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Home arrow Articles by Topic arrow Economic benefits arrow Address to the Conservation Estate Symposium
Address to the Conservation Estate Symposium PDF Print
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Articles - Economic benefits
Written by Hon. Tim Groser, Conservation Minister and Trade Minister   
Monday, 20 July 2009

Hon. Tim Groser

This symposium has been called to discuss how the public conservation lands and waters should be developed and managed.

The topics set out in the programme are as varied as they are interesting. Many are clearly for specialists. I do believe however there is a gap. It is a gap that is frequently missing from the discussion about conservation and that is to talk about how conservation can contribute more towards the prosperity of New Zealand. What part does conservation have to play in our economy?

I am going to use my time to address that topic.

Why is it that the conservation economy is not a concern that occupies much, if any, time at conservation symposiums?

The obvious answer is because that is not how we think about conservation.

This point is underscored by my department's driving legislation.

The Conservation Act defines conservation as: "...the preservation and protection of natural and historic resources for the purpose of maintaining their intrinsic values, providing for the appreciation and recreational enjoyment by the public, and safeguarding the options of future generations".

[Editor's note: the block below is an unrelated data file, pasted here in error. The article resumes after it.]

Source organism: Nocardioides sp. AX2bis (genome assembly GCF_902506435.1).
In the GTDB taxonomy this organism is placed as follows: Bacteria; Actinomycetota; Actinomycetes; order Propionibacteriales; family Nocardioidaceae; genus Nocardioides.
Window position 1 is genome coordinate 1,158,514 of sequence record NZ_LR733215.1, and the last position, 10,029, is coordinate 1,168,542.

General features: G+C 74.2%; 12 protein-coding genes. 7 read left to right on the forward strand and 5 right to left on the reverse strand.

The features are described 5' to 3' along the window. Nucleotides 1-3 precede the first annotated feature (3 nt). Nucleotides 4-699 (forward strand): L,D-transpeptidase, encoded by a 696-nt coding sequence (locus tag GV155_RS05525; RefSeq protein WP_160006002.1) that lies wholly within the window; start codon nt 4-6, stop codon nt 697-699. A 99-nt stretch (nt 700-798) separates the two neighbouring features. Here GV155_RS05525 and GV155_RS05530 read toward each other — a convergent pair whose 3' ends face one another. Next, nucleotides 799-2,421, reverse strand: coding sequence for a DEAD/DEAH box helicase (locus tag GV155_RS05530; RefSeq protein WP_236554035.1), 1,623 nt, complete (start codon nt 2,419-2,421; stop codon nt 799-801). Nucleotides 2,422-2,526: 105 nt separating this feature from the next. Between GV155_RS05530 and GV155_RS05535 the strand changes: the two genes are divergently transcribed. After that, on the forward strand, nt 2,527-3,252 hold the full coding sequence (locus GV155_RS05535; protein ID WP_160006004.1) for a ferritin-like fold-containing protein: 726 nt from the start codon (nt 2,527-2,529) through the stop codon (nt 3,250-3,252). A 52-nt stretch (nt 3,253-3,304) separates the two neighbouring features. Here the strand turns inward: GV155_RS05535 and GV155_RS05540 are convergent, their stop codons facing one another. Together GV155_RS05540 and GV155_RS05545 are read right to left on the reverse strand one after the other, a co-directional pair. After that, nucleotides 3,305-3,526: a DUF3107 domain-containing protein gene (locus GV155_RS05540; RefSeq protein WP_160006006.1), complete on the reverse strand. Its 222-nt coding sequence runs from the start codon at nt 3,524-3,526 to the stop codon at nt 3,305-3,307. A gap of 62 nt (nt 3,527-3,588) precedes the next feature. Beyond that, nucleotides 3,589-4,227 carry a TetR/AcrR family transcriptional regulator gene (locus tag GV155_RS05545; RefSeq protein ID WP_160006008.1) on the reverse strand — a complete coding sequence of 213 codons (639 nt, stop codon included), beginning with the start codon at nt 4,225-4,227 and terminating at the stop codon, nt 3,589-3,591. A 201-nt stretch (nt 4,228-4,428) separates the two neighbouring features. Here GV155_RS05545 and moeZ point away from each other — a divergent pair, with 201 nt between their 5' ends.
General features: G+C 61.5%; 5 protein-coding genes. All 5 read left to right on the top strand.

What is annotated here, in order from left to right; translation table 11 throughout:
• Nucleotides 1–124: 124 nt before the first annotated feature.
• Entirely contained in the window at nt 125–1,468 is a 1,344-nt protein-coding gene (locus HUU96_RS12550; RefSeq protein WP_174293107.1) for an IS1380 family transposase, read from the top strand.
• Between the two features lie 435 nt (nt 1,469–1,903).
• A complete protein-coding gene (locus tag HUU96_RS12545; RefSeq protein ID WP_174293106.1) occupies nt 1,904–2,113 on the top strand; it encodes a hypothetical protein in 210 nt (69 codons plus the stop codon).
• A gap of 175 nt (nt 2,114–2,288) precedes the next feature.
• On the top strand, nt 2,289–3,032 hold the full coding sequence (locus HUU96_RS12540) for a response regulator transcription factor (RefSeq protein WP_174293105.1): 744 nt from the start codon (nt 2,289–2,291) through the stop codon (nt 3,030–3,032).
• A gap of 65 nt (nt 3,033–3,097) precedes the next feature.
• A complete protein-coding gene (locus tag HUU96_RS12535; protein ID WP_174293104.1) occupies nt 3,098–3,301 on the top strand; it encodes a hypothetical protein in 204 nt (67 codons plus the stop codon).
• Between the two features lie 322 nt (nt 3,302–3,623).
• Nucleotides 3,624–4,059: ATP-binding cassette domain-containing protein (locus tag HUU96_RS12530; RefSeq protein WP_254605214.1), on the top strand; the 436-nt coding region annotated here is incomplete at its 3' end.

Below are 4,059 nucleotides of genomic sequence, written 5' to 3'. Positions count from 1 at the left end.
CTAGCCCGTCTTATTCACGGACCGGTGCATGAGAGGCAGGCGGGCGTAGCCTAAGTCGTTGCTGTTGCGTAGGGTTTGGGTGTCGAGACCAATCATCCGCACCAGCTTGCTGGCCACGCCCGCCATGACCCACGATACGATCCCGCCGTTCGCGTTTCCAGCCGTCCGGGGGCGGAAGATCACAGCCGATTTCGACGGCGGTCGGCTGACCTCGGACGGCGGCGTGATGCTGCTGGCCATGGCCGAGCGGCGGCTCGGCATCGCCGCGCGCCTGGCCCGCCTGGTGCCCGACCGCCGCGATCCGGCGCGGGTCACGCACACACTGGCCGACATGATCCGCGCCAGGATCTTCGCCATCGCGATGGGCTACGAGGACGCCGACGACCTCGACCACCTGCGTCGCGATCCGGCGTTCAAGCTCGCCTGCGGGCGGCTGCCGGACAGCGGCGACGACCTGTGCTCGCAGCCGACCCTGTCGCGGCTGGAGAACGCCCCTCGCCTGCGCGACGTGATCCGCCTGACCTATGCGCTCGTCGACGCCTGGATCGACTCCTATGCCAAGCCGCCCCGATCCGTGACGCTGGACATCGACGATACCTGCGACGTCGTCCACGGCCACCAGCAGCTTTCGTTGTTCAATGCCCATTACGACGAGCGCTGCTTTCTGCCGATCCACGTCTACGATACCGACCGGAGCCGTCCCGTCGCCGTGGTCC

The only direct benefit statement in the Act is to concede that, provided it is not inconsistent with their conservation, the department can use these resources to foster recreation and allow tourism.

So tourism is the only economic contribution from conservation recognised in the Act, and then only in the context of the somewhat restrictive notion of "allow".

Intrinsic, or ethical, values are the primary reason in the Act for conservation.

On that basis, New Zealand has built a $400 million conservation department that is responsible for managing one third of the land, the seabed and foreshore, protected marine areas, and, all marine mammals, native animals, birds and freshwater fish and pest animals.

That is a considerable achievement. It is the basis on which a high level of public support for conservation as a public good has been built.

The Government will work to protect the resources that tourism providers rely on - clean air, clean water, and unique landscapes.
- John Key

But in addition to that, if there is an economic benefit, then we should know about it, welcome it, and manage for it, because it strengthens the justification for public and private spending on conservation. It does so by shifting support for conservation from being a social cost to a social investment.

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Last Updated ( Monday, 20 July 2009 )
 
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